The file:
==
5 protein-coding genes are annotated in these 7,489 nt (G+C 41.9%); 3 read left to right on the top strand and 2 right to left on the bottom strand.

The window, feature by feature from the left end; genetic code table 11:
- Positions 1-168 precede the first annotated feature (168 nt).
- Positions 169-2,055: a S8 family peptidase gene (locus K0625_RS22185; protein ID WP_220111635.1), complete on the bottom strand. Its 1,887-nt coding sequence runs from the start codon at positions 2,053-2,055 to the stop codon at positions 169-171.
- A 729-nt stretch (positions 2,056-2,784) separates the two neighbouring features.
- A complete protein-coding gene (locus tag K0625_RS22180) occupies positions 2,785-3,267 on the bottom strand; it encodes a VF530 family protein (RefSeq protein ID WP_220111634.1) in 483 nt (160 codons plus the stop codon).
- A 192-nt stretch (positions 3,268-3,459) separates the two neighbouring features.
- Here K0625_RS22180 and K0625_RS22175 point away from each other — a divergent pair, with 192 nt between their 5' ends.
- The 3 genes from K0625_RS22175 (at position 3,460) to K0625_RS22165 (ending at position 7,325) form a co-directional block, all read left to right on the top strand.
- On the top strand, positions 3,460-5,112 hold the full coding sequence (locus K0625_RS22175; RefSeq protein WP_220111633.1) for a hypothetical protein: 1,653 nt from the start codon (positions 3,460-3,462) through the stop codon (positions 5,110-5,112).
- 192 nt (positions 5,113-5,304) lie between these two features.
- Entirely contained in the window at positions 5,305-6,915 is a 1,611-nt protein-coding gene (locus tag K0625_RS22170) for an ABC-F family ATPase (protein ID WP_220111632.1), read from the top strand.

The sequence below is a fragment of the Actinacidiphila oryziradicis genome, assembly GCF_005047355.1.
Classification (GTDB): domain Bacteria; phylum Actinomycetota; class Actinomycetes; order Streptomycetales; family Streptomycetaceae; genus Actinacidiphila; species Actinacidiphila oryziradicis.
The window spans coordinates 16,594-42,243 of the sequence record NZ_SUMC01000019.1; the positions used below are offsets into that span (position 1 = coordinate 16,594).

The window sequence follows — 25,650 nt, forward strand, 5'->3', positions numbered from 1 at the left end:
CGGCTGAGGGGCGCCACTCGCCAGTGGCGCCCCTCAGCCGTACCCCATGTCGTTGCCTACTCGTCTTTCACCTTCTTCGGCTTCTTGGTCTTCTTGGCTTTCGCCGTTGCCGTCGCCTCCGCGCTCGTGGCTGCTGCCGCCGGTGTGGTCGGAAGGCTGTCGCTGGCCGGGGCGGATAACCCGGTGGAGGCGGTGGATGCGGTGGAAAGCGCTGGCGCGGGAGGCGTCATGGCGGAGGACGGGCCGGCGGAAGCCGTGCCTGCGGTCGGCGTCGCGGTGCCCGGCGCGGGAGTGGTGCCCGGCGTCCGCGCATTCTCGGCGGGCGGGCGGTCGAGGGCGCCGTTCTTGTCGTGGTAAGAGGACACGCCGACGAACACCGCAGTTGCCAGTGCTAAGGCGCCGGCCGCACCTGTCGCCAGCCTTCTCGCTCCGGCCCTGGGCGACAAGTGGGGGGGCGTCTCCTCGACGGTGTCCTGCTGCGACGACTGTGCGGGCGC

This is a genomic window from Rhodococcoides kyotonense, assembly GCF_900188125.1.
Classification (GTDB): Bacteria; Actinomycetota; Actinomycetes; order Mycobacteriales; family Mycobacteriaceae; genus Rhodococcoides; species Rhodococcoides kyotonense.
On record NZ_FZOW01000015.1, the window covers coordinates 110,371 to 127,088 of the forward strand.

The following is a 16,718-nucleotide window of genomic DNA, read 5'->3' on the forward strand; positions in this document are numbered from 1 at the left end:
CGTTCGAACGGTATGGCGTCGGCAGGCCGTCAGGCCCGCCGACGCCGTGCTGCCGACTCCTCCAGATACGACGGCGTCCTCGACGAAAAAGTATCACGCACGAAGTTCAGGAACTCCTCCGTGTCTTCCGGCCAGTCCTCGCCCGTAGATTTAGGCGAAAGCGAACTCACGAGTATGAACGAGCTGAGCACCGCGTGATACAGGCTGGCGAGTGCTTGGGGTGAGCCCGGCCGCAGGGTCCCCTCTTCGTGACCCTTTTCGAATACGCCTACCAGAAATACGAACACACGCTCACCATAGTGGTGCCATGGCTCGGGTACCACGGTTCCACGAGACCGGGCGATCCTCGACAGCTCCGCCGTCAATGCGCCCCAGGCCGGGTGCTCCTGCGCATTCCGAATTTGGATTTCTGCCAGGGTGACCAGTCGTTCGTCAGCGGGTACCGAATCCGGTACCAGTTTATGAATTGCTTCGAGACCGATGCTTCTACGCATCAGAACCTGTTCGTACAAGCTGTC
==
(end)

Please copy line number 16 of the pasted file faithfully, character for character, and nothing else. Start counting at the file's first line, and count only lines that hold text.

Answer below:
The window sequence follows — 25,650 nt, forward strand, 5'->3', positions numbered from 1 at the left end: